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LeeRatters
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Feb 06, 2015 15:32 |  #13

I've taken loads of hand held shots whilst holding a grad filter in front of the lens..... Yes it's easier with a tripod and/or a holder but it's not difficult.

I also wouldn't get a screw in grad filter. Waste of time unless you want the horizon in the middle on EVERY shot.


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DreDaze
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Feb 06, 2015 16:15 |  #14

anthony11 wrote in post #9861820 (external link)
Yep, heard of them, yet to see one that magically flies around with a moving subject. But then I guess GND's are pretty much only used by people duplicating landscape shots.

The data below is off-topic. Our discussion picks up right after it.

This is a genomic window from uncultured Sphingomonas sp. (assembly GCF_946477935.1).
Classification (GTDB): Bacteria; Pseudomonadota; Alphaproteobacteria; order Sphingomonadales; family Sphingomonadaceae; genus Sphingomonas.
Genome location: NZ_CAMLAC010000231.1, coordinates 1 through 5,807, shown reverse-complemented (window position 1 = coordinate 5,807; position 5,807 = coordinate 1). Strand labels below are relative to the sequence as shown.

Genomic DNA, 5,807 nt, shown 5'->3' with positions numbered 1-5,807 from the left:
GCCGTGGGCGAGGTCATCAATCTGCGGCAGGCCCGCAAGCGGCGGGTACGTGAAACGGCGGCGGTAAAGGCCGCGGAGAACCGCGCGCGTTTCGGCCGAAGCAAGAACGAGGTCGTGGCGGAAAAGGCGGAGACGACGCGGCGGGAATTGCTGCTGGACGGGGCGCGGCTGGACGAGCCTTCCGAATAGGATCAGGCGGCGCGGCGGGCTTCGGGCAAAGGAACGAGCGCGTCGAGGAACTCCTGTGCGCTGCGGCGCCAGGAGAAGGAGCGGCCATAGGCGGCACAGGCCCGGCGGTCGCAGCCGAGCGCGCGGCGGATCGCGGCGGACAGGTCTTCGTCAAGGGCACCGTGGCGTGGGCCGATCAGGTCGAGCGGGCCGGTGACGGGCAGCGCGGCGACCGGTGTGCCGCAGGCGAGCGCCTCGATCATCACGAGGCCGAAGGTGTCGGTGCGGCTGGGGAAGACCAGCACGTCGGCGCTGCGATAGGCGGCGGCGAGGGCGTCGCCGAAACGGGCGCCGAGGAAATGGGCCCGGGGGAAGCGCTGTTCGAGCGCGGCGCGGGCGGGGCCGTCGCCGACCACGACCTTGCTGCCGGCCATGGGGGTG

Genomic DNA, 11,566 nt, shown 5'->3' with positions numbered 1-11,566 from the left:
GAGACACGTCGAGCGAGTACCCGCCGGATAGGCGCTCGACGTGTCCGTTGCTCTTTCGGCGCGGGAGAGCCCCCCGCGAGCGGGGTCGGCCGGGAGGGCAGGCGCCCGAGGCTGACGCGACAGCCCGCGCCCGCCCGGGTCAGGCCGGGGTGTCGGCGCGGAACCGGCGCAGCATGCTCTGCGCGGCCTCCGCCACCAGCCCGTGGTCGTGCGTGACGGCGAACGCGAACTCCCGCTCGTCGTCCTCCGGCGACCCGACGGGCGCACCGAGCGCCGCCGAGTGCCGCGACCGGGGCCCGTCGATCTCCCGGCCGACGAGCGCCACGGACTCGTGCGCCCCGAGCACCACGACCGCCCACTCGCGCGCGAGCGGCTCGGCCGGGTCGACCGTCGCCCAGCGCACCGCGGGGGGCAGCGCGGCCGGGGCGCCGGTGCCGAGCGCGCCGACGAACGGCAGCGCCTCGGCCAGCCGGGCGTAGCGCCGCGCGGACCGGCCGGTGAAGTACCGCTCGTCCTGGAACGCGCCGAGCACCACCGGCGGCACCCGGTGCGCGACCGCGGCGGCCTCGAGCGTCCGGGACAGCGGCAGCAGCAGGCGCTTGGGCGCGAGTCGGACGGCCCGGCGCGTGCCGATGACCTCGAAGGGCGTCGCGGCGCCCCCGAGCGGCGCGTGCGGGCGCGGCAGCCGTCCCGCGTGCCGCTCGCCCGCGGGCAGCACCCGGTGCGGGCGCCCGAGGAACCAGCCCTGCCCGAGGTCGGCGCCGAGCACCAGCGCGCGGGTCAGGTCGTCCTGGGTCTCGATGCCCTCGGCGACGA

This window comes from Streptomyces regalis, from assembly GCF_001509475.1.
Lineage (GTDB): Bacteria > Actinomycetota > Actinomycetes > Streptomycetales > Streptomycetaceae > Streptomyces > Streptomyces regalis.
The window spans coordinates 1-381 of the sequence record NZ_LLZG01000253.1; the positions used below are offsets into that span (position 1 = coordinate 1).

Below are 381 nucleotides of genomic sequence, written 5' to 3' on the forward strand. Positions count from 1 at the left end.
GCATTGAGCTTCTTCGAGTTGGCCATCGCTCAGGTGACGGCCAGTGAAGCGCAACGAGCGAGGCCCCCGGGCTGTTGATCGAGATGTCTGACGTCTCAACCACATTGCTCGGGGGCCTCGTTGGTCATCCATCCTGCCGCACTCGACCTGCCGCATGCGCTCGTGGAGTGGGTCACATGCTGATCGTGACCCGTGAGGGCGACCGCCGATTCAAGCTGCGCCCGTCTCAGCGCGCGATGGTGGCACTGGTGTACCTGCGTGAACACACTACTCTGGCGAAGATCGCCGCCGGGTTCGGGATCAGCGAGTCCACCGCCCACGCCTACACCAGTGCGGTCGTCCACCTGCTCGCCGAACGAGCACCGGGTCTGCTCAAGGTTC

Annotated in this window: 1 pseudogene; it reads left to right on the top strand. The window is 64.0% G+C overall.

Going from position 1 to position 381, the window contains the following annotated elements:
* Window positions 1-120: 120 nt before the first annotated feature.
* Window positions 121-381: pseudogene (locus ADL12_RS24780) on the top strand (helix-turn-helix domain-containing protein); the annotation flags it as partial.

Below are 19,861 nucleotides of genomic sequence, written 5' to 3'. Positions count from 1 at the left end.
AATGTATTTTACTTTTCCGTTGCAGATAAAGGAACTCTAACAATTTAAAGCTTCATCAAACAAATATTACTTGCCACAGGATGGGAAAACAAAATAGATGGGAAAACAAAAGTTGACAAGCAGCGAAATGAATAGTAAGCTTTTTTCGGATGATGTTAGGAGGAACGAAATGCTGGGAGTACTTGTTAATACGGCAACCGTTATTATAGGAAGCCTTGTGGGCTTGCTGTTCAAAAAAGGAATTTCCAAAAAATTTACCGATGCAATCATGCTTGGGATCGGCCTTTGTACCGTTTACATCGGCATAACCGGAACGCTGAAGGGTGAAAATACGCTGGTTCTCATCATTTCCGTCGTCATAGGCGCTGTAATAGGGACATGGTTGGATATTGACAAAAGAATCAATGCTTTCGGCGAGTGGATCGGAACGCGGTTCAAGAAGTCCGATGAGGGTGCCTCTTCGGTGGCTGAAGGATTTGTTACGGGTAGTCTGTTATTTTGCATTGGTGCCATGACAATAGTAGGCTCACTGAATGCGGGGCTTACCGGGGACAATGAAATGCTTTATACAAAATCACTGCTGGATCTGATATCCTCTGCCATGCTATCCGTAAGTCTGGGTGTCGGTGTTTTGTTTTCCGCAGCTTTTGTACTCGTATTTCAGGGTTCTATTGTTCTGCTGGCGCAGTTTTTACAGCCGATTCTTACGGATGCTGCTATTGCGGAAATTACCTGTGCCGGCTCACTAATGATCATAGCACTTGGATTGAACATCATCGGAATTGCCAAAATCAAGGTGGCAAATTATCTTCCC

i'm not sure if there's a single instance where a grad ND would be used on a moving subject...other than when trying to intentionally get that subject to blur...

mounting the lens on a tripod, makes it easy to handhold...but filter holders are cheap, i'd just grab one of those

honestly, i'd skip the Grad ND all together and just bracket multiple exposures instead...better than always having to have the horizon in the middle


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bobbyhicks
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Feb 21, 2015 18:59 as a reply to  @ DreDaze's post |  #15

Anthony, I do bracket most of my shots and use blending or photomatix as hdr. But I have found sometimes I have to shoot an extra under exposed bracket set to get a sky dark enough to go with the rest. So I was thing a grad filter would get em all in 3 shots?


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82mm 0.6, 2 stop Grad ND filter